Scale-Up Study on Converting and Recycling Shredder Residue into a Fuel Oil 2006-01-1580
Approximately 20 percent by weight of each end of life automobile ends up in a waste stream known as shredder residue (SR) that goes to disposal into a land fill. When an automobile reaches the end of its useful life it enters a complex infrastructure designed to recover usable parts and materials of value, primarily the ferrous and non-ferrous metals. The remaining material, a mixture of glass, rubber, plastics and foam becomes part of SR. Based on earlier research, a new recycling process has been identified that can convert the organic material in this waste stream into a fuel oil. The Thermal Conversion Process (TCP) developed by Changing World Technologies (CWT) may make it possible to convert SR into useful products. The Vehicle Recycling Partnership (VRP) and its partners are investigating the capability of the TCP to process SR. This process converts hydrocarbons and other organic materials into marketable oils and specialty chemicals for potential industrial and commercial use. Early research has demonstrated the ability to convert SR into a light hydrocarbon oil, syngas, and carbon. Findings reported in this paper are from a larger scale pilot plant study in order to provide insight to the commercial potential of CWT's TCP for handling SR.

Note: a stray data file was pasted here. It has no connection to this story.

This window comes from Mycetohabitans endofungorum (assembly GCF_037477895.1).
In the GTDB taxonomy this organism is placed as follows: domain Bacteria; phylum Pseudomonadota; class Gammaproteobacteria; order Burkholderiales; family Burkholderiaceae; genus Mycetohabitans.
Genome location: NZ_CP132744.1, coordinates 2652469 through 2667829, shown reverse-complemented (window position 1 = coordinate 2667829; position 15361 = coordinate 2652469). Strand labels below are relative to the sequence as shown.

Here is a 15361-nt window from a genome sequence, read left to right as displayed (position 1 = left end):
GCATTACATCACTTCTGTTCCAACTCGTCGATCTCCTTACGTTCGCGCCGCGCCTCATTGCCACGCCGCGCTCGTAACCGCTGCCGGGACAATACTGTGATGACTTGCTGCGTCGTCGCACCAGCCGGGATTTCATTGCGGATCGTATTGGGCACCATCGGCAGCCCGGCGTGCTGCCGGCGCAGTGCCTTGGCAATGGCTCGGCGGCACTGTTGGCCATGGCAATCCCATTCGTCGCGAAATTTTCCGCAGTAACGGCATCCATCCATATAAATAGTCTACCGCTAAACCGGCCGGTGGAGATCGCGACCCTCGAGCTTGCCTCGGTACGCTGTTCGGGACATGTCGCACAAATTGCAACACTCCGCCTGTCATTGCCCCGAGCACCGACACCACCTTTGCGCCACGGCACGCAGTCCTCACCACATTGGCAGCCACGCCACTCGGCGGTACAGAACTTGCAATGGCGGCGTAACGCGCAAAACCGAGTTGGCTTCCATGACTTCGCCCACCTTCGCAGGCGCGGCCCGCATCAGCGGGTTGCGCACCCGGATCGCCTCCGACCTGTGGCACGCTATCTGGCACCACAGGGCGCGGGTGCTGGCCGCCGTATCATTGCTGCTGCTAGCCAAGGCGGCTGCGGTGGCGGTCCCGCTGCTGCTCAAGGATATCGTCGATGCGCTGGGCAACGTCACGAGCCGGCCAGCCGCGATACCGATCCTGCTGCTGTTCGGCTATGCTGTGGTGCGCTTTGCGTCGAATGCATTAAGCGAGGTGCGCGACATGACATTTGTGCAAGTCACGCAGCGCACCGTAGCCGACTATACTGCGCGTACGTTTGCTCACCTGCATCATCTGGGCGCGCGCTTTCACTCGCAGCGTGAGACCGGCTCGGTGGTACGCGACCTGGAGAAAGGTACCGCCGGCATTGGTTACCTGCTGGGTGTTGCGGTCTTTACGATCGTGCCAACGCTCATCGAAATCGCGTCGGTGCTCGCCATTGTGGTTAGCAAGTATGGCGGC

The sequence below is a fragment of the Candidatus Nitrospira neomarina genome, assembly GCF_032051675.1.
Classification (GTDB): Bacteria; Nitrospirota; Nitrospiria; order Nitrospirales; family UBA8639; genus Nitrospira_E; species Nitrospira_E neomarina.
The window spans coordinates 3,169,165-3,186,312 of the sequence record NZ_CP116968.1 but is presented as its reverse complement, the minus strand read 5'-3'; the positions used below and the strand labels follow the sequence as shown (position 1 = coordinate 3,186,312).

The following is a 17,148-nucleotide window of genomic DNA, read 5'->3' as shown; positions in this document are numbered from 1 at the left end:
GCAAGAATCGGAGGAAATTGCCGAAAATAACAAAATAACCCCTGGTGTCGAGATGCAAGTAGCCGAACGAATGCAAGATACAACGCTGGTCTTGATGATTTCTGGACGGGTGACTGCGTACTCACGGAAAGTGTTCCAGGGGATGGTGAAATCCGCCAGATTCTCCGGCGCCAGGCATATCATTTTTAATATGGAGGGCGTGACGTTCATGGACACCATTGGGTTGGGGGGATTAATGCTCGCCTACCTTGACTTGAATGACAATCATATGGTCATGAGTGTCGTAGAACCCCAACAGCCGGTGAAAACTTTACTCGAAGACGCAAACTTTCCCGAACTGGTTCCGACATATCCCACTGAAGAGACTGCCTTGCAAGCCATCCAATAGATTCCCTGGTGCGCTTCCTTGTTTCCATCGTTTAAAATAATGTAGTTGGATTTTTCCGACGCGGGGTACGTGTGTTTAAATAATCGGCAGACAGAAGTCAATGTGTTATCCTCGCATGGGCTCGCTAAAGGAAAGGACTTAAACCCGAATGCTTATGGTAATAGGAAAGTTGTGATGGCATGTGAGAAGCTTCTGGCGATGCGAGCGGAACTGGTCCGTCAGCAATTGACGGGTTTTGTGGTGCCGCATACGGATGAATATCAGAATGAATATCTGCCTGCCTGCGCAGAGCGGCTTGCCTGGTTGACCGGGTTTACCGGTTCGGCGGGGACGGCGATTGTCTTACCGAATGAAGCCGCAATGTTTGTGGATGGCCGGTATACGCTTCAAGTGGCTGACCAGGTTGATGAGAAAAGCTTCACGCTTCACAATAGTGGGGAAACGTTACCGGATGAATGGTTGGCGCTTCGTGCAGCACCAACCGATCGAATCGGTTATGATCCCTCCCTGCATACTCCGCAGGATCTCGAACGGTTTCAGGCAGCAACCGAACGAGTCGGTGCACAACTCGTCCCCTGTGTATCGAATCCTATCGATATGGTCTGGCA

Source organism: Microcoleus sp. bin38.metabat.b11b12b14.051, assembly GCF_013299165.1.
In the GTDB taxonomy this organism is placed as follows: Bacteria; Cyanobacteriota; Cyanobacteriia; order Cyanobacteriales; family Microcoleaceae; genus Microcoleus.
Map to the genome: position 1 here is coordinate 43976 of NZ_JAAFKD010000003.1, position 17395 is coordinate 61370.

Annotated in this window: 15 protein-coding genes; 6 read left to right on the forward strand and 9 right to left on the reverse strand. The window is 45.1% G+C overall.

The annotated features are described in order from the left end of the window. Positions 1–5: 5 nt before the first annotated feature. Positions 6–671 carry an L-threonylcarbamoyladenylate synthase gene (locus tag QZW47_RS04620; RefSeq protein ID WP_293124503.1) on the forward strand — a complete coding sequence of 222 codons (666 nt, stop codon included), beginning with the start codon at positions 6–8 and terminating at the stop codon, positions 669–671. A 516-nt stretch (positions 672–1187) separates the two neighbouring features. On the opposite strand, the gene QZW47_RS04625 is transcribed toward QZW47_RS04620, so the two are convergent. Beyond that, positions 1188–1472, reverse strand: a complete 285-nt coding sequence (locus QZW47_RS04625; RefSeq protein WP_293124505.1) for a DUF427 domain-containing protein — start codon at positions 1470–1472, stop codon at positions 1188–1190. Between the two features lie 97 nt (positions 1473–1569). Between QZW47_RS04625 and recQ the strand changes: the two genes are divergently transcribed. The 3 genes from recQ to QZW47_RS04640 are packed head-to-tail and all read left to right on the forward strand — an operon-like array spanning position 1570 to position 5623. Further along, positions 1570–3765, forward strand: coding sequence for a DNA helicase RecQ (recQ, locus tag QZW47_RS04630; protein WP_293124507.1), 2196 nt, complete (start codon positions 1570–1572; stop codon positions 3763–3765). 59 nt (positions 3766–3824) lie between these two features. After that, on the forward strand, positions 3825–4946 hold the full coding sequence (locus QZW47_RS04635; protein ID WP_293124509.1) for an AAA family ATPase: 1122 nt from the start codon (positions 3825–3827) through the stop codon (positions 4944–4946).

Gerald R. Winslow, Brian S. Appel, Terry N. Adams, Nakia L. Simon, Claudia M. Duranceau, Candace S. Wheeler
KBS Consulting, USCAR/Vehicle Recycling Partnership, Changing World Technologies, DaimlerChrysler; USCAR/Vehicle Recycling Partnership, Ford Motor Company, USCAR/Vehicle Recycling Partnership, General Motors Corporation, USCAR/Vehicle Recycling Partnership